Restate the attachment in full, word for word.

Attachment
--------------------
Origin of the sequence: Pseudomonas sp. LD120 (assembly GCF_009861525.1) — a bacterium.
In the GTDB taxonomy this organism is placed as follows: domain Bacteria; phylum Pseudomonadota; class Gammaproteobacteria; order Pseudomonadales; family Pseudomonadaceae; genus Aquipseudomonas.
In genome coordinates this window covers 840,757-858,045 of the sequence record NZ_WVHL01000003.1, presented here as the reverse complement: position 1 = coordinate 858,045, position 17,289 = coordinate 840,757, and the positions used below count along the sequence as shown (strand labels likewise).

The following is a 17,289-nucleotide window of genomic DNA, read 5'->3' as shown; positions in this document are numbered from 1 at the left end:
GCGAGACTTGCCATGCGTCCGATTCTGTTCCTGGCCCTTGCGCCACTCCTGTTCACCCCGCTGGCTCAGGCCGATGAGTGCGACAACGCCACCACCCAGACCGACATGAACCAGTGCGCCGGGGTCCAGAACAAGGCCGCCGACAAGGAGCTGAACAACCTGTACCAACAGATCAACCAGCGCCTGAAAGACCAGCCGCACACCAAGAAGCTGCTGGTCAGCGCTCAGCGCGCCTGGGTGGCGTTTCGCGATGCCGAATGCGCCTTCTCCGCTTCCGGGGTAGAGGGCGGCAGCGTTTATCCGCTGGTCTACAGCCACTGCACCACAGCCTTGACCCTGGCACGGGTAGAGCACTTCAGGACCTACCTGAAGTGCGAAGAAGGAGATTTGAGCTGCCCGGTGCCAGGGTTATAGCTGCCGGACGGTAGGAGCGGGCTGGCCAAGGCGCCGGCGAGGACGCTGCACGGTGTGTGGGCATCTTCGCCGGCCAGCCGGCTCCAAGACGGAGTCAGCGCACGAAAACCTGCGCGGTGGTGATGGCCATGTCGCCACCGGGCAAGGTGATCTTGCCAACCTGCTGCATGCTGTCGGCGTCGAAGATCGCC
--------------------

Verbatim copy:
Origin of the sequence: Pseudomonas sp. LD120 (assembly GCF_009861525.1) — a bacterium.
In the GTDB taxonomy this organism is placed as follows: domain Bacteria; phylum Pseudomonadota; class Gammaproteobacteria; order Pseudomonadales; family Pseudomonadaceae; genus Aquipseudomonas.
In genome coordinates this window covers 840,757-858,045 of the sequence record NZ_WVHL01000003.1, presented here as the reverse complement: position 1 = coordinate 858,045, position 17,289 = coordinate 840,757, and the positions used below count along the sequence as shown (strand labels likewise).

The following is a 17,289-nucleotide window of genomic DNA, read 5'->3' as shown; positions in this document are numbered from 1 at the left end:
GCGAGACTTGCCATGCGTCCGATTCTGTTCCTGGCCCTTGCGCCACTCCTGTTCACCCCGCTGGCTCAGGCCGATGAGTGCGACAACGCCACCACCCAGACCGACATGAACCAGTGCGCCGGGGTCCAGAACAAGGCCGCCGACAAGGAGCTGAACAACCTGTACCAACAGATCAACCAGCGCCTGAAAGACCAGCCGCACACCAAGAAGCTGCTGGTCAGCGCTCAGCGCGCCTGGGTGGCGTTTCGCGATGCCGAATGCGCCTTCTCCGCTTCCGGGGTAGAGGGCGGCAGCGTTTATCCGCTGGTCTACAGCCACTGCACCACAGCCTTGACCCTGGCACGGGTAGAGCACTTCAGGACCTACCTGAAGTGCGAAGAAGGAGATTTGAGCTGCCCGGTGCCAGGGTTATAGCTGCCGGACGGTAGGAGCGGGCTGGCCAAGGCGCCGGCGAGGACGCTGCACGGTGTGTGGGCATCTTCGCCGGCCAGCCGGCTCCAAGACGGAGTCAGCGCACGAAAACCTGCGCGGTGGTGATGGCCATGTCGCCACCGGGCAAGGTGATCTTGCCAACCTGCTGCATGCTGTCGGCGTCGAAGATCGCC